Oct. 9, 2019

Two associates of Giuliani were arrested on campaign finance charges at Dulles International Airport before boarding a one-way flight to Frankfurt. Ukrainian American Lev Parnas and Belarusian American Igor Fruman were large donors to the Trump campaign, contributing more than $600,000 to Republican candidates and PACs, including $350,000 to America First Action, a PAC supporting Trump. According to the indictment, they “conspired to circumvent the federal laws against foreign influence by engaging in a scheme to funnel foreign money to candidates for federal and state office so that the defendants could buy potential influence with the candidates, campaigns, and the candidates’ governments.” Parnas and Fruman are also linked to the ouster of Yovanovitch, who was working on anti-corruption efforts in Ukraine interfering with their business interests. Trump denies knowing the men personally, though there are multiple photographs showing Trump with either of the men.   

Related: This ex-MP wants to help untangle Giuliani's business dealings in Ukraine

Oct. 8, 2019 

White House counsel Pat Cipollone told Congress the White House would refuse to comply with House investigators, calling the impeachment inquiry “constitutionally invalid” and making several questionable claims regarding the process.

Trump publicly invited China to investigate his political rivals: "And by the way, likewise, China should start an investigation into the Bidens because what happened in China is just about as bad as what happened with Ukraine." 

Related: US diplomat thought it was 'crazy' to withhold Ukraine aid: texts

Oct. 2, 2019

Rep. Adam Schiff's claims that the whistleblower had not had contact with his committee are refuted by The New York Times and Washington Post, which report that a staffer had communicated with the whistleblower about the outlines of the concerns before the complaint was filed. 

Oct. 1, 2019

Pompeo informed House Democrats that the Department would not comply with requests to make five employees available for depositions, calling the request "an attempt to intimidate, bully, and treat improperly the distinguished professionals of the Department of State." George Kent, a career foreign service officer, disputed Pompeo's claim in later testimony.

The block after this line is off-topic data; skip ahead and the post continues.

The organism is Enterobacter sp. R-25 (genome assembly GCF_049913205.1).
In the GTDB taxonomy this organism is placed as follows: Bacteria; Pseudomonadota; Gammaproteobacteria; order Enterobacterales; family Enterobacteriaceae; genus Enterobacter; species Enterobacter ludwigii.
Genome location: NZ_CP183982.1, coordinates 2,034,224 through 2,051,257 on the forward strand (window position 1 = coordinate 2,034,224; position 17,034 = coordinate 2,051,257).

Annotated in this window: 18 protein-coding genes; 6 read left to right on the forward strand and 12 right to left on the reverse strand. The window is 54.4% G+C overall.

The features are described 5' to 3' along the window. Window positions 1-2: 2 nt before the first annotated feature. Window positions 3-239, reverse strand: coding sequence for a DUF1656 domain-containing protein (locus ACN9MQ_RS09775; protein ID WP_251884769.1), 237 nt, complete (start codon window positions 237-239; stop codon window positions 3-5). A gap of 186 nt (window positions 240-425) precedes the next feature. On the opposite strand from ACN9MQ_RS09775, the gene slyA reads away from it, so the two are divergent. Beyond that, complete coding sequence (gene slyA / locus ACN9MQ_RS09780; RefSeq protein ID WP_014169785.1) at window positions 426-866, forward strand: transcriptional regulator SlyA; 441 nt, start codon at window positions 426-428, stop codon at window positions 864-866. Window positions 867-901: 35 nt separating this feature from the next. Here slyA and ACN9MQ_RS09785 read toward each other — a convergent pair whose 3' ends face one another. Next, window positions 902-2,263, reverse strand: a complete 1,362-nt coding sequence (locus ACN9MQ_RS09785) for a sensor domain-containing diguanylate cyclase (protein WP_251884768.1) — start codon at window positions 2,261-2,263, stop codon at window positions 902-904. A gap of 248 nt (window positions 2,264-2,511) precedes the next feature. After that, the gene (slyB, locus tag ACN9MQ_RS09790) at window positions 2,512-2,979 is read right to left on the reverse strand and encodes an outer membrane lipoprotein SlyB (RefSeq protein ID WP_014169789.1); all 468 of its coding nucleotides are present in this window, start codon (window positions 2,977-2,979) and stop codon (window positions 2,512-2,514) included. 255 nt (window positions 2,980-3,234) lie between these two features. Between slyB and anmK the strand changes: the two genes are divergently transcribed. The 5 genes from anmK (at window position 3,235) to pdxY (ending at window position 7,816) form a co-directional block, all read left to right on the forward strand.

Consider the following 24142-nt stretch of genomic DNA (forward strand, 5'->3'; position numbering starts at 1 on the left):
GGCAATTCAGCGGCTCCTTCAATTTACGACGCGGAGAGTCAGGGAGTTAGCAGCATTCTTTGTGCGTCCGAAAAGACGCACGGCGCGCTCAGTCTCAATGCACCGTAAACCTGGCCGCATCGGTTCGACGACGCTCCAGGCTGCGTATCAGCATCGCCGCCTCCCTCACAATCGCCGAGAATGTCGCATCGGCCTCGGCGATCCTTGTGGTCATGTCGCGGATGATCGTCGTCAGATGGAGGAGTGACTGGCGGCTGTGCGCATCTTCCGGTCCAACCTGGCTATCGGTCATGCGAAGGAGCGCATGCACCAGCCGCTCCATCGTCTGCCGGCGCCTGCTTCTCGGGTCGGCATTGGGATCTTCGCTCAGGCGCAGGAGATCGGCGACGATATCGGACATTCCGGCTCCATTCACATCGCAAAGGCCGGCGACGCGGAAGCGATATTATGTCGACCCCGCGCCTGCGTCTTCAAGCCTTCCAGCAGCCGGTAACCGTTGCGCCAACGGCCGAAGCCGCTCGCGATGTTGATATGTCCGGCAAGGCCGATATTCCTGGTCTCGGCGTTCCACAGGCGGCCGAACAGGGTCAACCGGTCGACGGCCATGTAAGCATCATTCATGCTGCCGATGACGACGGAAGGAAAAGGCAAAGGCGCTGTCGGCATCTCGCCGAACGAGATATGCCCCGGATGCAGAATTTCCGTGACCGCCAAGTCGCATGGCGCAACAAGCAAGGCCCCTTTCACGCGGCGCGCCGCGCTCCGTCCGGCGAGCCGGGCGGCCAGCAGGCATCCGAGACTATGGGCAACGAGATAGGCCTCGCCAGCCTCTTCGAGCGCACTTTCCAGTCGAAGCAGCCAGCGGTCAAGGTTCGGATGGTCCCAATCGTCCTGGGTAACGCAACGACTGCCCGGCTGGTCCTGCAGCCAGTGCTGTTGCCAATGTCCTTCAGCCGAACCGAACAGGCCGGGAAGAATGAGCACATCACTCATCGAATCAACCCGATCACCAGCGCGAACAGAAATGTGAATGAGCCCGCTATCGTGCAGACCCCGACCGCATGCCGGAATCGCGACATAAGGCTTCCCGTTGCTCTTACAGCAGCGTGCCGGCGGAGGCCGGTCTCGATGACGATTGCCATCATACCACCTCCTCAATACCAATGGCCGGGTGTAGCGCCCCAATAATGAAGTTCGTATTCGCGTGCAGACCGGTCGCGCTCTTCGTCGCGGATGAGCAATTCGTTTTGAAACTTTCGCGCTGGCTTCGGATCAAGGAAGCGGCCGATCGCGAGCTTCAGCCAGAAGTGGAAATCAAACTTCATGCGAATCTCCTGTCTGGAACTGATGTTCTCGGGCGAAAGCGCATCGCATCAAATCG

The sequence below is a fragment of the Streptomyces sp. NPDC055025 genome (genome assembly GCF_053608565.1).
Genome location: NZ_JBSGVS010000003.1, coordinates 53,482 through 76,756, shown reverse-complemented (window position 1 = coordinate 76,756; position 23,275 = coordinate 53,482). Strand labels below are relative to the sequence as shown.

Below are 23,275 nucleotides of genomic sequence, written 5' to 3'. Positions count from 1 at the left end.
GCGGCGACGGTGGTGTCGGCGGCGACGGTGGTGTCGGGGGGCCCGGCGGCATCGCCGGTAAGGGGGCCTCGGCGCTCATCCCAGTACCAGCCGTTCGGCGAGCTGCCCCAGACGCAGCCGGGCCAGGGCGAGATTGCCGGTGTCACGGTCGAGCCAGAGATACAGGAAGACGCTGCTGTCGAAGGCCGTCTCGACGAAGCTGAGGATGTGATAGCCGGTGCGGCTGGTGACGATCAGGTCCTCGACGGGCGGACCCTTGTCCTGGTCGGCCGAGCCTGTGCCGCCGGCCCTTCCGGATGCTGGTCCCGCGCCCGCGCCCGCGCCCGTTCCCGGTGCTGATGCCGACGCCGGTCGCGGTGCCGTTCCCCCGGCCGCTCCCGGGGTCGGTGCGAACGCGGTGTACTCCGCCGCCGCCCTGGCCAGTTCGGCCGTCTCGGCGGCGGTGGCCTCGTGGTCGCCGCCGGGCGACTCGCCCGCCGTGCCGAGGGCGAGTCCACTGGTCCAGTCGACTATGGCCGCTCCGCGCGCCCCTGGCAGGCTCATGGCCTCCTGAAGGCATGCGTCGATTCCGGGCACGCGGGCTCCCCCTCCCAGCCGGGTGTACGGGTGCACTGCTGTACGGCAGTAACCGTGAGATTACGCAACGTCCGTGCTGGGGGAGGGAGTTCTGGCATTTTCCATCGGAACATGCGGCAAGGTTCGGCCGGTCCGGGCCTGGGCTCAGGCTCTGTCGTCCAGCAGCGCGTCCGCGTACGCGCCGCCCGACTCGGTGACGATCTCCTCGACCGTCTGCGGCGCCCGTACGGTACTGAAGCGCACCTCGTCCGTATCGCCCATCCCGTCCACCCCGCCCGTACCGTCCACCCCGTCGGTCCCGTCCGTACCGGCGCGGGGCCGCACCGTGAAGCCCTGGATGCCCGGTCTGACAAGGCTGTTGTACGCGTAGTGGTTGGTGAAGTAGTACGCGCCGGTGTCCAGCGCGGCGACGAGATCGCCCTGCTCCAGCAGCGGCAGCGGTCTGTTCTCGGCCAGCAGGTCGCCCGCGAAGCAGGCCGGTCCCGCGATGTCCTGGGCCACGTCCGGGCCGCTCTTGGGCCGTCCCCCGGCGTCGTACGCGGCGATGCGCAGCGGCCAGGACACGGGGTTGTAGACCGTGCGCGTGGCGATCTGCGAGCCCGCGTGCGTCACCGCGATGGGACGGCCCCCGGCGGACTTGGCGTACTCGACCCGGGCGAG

Sept. 24, 2019

House Speaker Nancy Pelosi announced the impeachment inquiry. The House of Representatives has the sole power of impeachment, according to the Constitution, though it is the Senate that has the power to try all impeachments and remove a president from office.  

“The actions of the Trump presidency revealed dishonorable fact of the president's betrayal of his oath of office, betrayal of our national security and betrayal of the integrity of our elections,” Pelosi said in a statement.

Related: The president’s action in Ukraine ‘was wrong,’ experts say

Aug. 12, 2019

An anonymous whistleblower filed a complaint about Trump's dealings with Ukraine that was forwarded to Congress. The complaint was deemed urgent and credible. 

July 25, 2019

Trump calls to congratulate Ukraine’s recently elected president, Zelenskiy, on his party's success in the parliamentary elections. 

In the phone call, Zelenskiy expressed an interest in acquiring American military equipment. Trump — who had withheld military aid from Ukraine — responded, “I would like you to do us a favor, though.”

At least four national security officials were so troubled by what they heard on the call, according to The Washington Post, they raised concerns with a White House lawyer. 

Reuters contributed reporting.